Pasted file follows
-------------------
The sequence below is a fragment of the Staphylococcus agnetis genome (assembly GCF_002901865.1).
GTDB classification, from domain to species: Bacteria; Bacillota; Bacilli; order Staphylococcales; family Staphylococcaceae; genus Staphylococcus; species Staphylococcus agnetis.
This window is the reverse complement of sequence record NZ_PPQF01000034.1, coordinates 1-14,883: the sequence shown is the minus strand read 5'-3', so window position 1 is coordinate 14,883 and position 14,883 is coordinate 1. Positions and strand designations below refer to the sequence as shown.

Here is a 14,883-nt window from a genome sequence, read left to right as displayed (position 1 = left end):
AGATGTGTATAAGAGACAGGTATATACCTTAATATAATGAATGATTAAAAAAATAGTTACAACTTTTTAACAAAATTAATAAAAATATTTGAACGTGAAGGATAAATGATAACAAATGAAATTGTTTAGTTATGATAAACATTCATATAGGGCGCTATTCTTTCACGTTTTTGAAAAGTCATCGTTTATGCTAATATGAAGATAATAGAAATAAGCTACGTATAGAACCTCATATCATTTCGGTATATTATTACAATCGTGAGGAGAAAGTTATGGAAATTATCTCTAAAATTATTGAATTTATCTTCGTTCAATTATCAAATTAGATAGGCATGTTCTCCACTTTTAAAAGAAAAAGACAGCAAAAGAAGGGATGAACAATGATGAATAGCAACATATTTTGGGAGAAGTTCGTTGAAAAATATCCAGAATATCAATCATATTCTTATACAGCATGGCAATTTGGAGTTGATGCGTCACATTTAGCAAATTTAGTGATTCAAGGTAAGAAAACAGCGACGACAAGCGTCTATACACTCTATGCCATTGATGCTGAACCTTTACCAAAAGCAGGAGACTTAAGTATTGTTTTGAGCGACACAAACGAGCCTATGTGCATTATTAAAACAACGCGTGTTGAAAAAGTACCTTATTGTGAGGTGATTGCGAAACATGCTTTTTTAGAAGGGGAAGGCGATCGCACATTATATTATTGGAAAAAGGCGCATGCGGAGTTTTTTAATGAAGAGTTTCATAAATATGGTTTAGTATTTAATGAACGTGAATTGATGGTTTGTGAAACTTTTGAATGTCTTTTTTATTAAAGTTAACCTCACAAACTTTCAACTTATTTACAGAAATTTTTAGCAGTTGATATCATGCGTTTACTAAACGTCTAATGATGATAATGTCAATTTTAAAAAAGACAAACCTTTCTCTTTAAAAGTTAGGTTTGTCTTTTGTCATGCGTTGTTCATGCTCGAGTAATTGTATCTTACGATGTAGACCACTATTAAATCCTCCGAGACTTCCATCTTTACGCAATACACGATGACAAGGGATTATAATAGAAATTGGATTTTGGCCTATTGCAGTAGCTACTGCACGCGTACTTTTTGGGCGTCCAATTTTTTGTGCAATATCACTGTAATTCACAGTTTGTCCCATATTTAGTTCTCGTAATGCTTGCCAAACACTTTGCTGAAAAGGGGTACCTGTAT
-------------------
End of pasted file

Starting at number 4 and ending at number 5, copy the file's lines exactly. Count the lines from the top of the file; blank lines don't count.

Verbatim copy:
Here is a 14,883-nt window from a genome sequence, read left to right as displayed (position 1 = left end):
AGATGTGTATAAGAGACAGGTATATACCTTAATATAATGAATGATTAAAAAAATAGTTACAACTTTTTAACAAAATTAATAAAAATATTTGAACGTGAAGGATAAATGATAACAAATGAAATTGTTTAGTTATGATAAACATTCATATAGGGCGCTATTCTTTCACGTTTTTGAAAAGTCATCGTTTATGCTAATATGAAGATAATAGAAATAAGCTACGTATAGAACCTCATATCATTTCGGTATATTATTACAATCGTGAGGAGAAAGTTATGGAAATTATCTCTAAAATTATTGAATTTATCTTCGTTCAATTATCAAATTAGATAGGCATGTTCTCCACTTTTAAAAGAAAAAGACAGCAAAAGAAGGGATGAACAATGATGAATAGCAACATATTTTGGGAGAAGTTCGTTGAAAAATATCCAGAATATCAATCATATTCTTATACAGCATGGCAATTTGGAGTTGATGCGTCACATTTAGCAAATTTAGTGATTCAAGGTAAGAAAACAGCGACGACAAGCGTCTATACACTCTATGCCATTGATGCTGAACCTTTACCAAAAGCAGGAGACTTAAGTATTGTTTTGAGCGACACAAACGAGCCTATGTGCATTATTAAAACAACGCGTGTTGAAAAAGTACCTTATTGTGAGGTGATTGCGAAACATGCTTTTTTAGAAGGGGAAGGCGATCGCACATTATATTATTGGAAAAAGGCGCATGCGGAGTTTTTTAATGAAGAGTTTCATAAATATGGTTTAGTATTTAATGAACGTGAATTGATGGTTTGTGAAACTTTTGAATGTCTTTTTTATTAAAGTTAACCTCACAAACTTTCAACTTATTTACAGAAATTTTTAGCAGTTGATATCATGCGTTTACTAAACGTCTAATGATGATAATGTCAATTTTAAAAAAGACAAACCTTTCTCTTTAAAAGTTAGGTTTGTCTTTTGTCATGCGTTGTTCATGCTCGAGTAATTGTATCTTACGATGTAGACCACTATTAAATCCTCCGAGACTTCCATCTTTACGCAATACACGATGACAAGGGATTATAATAGAAATTGGATTTTGGCCTATTGCAGTAGCTACTGCACGCGTACTTTTTGGGCGTCCAATTTTTTGTGCAATATCACTGTAATTCACAGTTTGTCCCATATTTAGTTCTCGTAATGCTTGCCAAACACTTTGCTGAAAAGGGGTACCTGTAT